33.8 million passengers travelled through Toronto Pearson during the first nine months of 2016, representing an increase of +7.6% on the same period in 2015 and really illustrating the growth of air traffic in Southern Ontario. Here, we take a look at the current situation and explore ways the airports can cater for future demand.
Air traffic into Southern Ontario airports is expected to soar sky high over the next 25-plus years as the population and number of international flights increase, making the issue of capacity a key topic for aviation planners at the Greater Toronto Airport Authority (GTAA). The GTAA is committed to establishing a dynamic regional airport system that provides more services to more destinations while bolstering economic growth for Southern Ontario. It has responded to the current situation by recently announcing it will fund $470 million toward the extension of the Eglinton West LRT into Mississauga and Pearson airport.
At present, Toronto Pearson International Airport (CYYZ/YYZ) is the busiest in the country and the thirteenth busiest in North America. The airports in this region of the province have the capacity to serve roughly 70 million travellers. According to a report on passenger trends and economic and population growth published this year by GTAA, traffic to Toronto Pearson and nearby airports is expected to increase to 90 million by 2043.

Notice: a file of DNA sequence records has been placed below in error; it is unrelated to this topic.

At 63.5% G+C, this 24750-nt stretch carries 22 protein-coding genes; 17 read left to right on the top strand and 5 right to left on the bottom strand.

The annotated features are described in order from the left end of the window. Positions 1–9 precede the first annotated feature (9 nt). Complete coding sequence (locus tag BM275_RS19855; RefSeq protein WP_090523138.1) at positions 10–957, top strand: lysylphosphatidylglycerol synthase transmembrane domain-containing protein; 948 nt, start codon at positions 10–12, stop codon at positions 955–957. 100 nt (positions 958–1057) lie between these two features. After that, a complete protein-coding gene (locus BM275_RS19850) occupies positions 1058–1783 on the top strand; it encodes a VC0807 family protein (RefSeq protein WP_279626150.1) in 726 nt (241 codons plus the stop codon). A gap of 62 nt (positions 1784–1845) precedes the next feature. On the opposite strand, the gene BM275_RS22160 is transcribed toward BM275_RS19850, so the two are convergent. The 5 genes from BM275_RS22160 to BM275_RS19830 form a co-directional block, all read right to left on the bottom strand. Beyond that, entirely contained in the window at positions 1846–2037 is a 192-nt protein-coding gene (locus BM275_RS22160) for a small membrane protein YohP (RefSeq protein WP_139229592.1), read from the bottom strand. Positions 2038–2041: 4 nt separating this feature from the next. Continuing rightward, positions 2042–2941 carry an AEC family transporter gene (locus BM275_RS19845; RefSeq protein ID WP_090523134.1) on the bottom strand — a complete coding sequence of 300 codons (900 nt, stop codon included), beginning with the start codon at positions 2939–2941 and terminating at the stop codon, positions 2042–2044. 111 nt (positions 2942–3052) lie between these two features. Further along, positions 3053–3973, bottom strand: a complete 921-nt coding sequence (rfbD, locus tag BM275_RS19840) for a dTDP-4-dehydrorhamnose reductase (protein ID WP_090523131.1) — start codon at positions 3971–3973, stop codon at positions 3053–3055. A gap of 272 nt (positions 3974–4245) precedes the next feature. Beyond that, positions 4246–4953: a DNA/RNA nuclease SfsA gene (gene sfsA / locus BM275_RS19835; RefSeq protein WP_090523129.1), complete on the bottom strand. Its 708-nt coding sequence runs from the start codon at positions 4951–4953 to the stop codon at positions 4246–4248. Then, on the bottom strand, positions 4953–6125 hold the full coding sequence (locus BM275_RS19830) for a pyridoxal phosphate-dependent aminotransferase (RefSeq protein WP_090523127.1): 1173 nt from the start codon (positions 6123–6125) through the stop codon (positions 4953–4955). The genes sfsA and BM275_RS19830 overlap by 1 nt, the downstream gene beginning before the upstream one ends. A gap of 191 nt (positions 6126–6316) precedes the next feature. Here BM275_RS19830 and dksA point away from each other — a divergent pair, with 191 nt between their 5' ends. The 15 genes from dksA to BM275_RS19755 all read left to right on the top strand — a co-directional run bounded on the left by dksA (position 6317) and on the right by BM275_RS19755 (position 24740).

Other airports considered in the report are located in Hamilton, Waterloo, and Oshawa with six others in neighbouring communities. All facilities are expected to surpass their current capacities as the population and passenger demands in the region continue to climb. Keep in mind: The concerns over capacity are not solely over air traffic. The impact extends outward in concentric rings to ground transportation, lodging, restaurants, and all the other industries that support aviation.
To get out ahead of this, GTAA studied how other busy, congested regions like New York, London, and Dubai have handled similar challenges. They recognised that regional coordination among airports would be the best solution because it would offer a sound approach to optimising and distributing air traffic efficiently for Southern Ontario.
For example, this is the division of air traffic for New York/New Jersey: John F. Kennedy International Airport (KJFK/JFK) serves the region as the international hub; LaGuardia (KLGA/LGA) manages the short- and medium-term flights; Newark Liberty International (KEWR/EWR) facilitates flights for low-cost carriers and couriers; and Teterboro Airport (KTEB/TEB) handles a bulk of the business aviation flights. Air traffic is coordinated for these airports as a group, not as individual facilities.
GTAA envisions a regional airport system for Southern Ontario shaping up in this manner: Toronto Pearson would be the main international airport; Billy Bishop Toronto City Airport (CYTZ/YTZ) would manage the short-to-medium-term flights; John C. Munro Hamilton International (CYHM/YHM) would take care of the cargo and courier flights; and Oshawa Executive Airport (CYOO/YOO) would continue to serve business aviation.
Other airports in the region would contribute also – Lake Simcoe Regional Airport (CYLS/YLK), for instance, will keep serving business aviation. It has recently built a new hangar and undergone renovations. There will be a new 34,000-square foot jet center for commercial business aviation opening soon that will employ professional pilots, aircraft maintenance pros, and support staff.